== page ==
The Ubuntu operating system has been adapted to run on smartphones. The Linux-based software will allow users to run desktop apps on their handsets, allowing them to double for PCs when docked to monitors. The code will initially be released as a file which can be installed on Samsung’s Galaxy Nexus phone, replacing Android.
‘First time in history’
Some analysts question whether consumers really want the power of a fully fledged computer on their phone. Even so, Ubuntu’s founder, Mark Shuttleworth, said he was in talks with manufacturers for devices to be sold with the system pre-installed within the year. While he acknowledged the innovation would likely be limited to “enthusiasts and hobbyists” at first, he said it signalled a wider shift on the horizon.
“It’s quite incredible that we’re at this point when the power of the phone is crossing over that with baseline processing power of basic laptops,” Mr Shuttleworth told the BBC. “We’re taking advantage of that so for the first time in history you have the full consumer PC platform available on a phone.”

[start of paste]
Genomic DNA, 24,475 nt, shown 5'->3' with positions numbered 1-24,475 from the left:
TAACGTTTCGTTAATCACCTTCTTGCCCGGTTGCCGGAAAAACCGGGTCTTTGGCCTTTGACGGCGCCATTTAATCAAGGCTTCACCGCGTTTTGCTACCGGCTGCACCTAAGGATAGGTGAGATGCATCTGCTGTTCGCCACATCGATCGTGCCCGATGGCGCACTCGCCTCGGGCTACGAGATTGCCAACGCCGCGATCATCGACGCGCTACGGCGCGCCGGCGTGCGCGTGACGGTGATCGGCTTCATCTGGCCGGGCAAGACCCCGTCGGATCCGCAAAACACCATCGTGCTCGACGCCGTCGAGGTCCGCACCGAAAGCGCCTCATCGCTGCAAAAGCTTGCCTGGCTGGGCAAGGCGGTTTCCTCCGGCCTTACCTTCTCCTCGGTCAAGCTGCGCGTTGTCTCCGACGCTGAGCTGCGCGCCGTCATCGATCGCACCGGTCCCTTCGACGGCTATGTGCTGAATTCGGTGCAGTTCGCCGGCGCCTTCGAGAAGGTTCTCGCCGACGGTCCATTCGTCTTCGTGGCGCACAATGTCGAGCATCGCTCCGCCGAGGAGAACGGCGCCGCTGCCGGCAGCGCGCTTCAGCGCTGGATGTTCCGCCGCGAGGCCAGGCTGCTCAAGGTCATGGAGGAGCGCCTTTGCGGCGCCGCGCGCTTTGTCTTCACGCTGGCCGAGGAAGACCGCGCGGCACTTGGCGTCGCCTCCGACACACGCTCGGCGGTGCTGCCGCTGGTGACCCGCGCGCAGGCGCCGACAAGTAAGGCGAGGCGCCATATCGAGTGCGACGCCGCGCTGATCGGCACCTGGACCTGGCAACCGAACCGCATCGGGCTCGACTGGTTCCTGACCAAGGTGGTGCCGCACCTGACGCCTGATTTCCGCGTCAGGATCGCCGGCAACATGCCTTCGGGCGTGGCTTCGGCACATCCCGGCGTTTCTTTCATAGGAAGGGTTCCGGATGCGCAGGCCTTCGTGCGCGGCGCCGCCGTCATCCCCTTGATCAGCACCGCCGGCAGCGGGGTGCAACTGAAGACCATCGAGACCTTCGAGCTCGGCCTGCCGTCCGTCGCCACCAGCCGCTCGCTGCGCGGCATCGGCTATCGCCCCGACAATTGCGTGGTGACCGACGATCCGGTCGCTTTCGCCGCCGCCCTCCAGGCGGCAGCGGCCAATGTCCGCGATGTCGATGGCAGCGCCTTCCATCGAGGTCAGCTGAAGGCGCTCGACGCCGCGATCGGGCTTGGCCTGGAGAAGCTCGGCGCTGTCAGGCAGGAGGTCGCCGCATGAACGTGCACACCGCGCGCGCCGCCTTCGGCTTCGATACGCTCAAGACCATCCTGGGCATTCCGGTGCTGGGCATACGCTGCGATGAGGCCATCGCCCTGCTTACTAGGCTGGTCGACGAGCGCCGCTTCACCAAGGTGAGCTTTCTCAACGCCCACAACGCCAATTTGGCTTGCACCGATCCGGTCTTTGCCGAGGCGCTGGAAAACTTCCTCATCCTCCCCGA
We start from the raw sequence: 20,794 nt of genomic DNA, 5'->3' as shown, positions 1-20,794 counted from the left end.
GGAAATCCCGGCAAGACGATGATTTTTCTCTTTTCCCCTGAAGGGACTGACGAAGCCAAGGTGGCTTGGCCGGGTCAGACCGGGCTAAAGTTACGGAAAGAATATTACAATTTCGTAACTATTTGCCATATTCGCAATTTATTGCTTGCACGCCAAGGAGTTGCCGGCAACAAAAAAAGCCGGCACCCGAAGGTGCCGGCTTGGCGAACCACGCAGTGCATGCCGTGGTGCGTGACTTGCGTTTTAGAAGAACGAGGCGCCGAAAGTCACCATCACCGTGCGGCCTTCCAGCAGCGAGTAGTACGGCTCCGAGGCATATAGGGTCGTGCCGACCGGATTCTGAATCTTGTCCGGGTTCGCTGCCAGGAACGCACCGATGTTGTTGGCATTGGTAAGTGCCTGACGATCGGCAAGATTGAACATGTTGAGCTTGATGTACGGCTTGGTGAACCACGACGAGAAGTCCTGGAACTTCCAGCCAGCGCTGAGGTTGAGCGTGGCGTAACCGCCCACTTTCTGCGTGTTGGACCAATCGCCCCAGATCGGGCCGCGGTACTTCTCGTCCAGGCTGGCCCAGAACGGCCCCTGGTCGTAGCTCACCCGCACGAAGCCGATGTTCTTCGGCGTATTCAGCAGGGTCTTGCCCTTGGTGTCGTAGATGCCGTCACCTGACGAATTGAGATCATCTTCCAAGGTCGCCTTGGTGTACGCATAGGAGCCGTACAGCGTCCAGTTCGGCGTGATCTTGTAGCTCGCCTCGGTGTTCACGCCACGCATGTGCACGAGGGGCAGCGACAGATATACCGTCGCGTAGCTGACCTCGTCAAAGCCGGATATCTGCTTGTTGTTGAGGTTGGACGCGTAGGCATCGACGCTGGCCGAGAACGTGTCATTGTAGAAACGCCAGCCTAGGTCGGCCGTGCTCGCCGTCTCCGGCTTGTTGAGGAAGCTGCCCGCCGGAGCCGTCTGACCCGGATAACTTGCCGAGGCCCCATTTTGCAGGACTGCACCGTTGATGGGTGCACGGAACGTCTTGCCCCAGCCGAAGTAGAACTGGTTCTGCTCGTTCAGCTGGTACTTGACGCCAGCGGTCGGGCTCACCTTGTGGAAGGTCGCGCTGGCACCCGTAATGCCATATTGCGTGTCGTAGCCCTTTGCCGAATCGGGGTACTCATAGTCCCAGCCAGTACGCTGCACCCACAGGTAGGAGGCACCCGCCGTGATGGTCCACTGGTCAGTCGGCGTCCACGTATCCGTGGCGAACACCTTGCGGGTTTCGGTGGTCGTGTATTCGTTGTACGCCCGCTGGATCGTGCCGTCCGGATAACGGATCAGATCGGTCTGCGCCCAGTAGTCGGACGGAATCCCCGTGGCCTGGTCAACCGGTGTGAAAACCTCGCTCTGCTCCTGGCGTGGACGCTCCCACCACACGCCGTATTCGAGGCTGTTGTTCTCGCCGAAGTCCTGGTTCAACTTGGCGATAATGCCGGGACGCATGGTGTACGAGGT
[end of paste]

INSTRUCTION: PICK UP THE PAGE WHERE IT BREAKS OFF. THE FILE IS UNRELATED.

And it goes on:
Phones running the software will be showcased at the Consumer Electronics Show (CES) in Las Vegas next week.
Ubuntu is the most popular operating system to be based on the Linux kernel – the code that lets software and hardware work together. The London-based firm behind it, Canonical, offers it for download free of charge and has been helped by thousands of volunteers who contribute to the open source project. The firm makes money back by offering support and training and also plans to take a share of sales from online marketplaces offered by handset makers who adopt its software. It estimates that more than 20 million PCs already use it.
Are you thrilled about the Ubuntu platform for smartphones? Will this be the next big thing in mobile technology?
Source: Leo Kelion, BBC News